50. Let’s summarize:

    1) Media Matters smacks O’Reilly and other pro-war pundits around.
    2) You say Media Matters won’t point out anti-war lies and distortions.
    3) I say that that’s irrelevant, someone needs to point out pro-war lies and distortions, and Media Matters does that.
    4) You say that might be a good point, except that Media Matters pretends to be non-partisan.
    5) I point out that Media Matters does not actually pretend to be non-partisan.
    6) Somehow this reflects badly on me.

  51. Comment by: ForgiveMeJaneFonda Luckily, America will suffer such ignoble defeats under Bush

    Luckily? Oh. My. God.

  52. As pundits go, PBS had a guy who provided some sober analysis. Some of his predictions are downright eerie. You can read them here.

  53. Fox News: More laughs per hour than Comedy Central.

  54. Certainly no articles by Chomsky in the New Yorker

    Hmph, turn on NPR some time. Oh, my bad, NPR isn’t ‘mainstream’. Shyeah.

  55. Certainly no articles by Chomsky in the New Yorker, or editorials by him in the NYT.

    Except for this.

  56. Luckily? Oh. My. God.

    Before you go calling Bill O’Reilly claiming you’ve found the new Ward Churchill, let me re-phrase my clumsy parse. (Insert “I Support The Troops, Mainly ‘Cause I Was One of ‘Em” disclosure language here)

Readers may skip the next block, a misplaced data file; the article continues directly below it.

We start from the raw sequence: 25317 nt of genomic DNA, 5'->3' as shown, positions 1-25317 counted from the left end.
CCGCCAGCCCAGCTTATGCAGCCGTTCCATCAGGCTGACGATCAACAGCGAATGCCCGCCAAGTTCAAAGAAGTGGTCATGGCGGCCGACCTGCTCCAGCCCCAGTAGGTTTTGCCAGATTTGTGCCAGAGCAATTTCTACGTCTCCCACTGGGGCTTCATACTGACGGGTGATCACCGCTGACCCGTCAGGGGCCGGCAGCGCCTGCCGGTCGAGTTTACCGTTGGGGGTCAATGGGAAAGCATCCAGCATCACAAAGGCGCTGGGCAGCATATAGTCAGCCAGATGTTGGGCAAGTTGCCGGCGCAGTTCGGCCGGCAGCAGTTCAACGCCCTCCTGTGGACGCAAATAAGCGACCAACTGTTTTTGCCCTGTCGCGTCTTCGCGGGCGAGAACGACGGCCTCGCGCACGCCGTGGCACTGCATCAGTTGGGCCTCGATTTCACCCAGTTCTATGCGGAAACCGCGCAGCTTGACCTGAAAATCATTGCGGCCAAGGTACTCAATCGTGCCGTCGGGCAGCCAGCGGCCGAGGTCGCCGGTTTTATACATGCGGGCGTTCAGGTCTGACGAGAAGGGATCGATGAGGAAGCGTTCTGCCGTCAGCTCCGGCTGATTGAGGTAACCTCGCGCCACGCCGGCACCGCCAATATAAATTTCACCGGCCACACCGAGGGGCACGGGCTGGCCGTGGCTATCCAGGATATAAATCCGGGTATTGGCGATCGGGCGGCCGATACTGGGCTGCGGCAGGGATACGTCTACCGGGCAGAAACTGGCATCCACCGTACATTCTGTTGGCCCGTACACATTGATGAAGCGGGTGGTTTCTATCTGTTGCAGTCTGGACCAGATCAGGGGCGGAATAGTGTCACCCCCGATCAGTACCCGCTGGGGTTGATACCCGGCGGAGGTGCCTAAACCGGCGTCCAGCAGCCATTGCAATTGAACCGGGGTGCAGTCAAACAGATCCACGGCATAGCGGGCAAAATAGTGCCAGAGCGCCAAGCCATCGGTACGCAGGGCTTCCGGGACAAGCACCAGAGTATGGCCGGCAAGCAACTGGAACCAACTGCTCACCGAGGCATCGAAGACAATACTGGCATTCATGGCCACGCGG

“Luckily, Bush is such a Miserable Failure as CinC, it’ll eventually create a backlash against testosterone laden brain-dead pundits such as Hunt. Subsequently, these Chairborne Rangers will find the availability of ‘Expert Opinion’ gigs drying up on Cable News.”

    Not as pithy, but more clear I hope.

    More laughs per hour than Comedy Central.

    Yes, and my man Colbert will never go hungry again, as long as Bill O’Reilly is gainfully employed.

    The look … the feel … the smell … of FALAFEL!

  57. Paul,

    But that’s not written before either war… or did I miss the 2004 invasion? :p

  58. Yes, and my man Colbert will never go hungry again, as long as Bill O’Reilly is gainfully employed.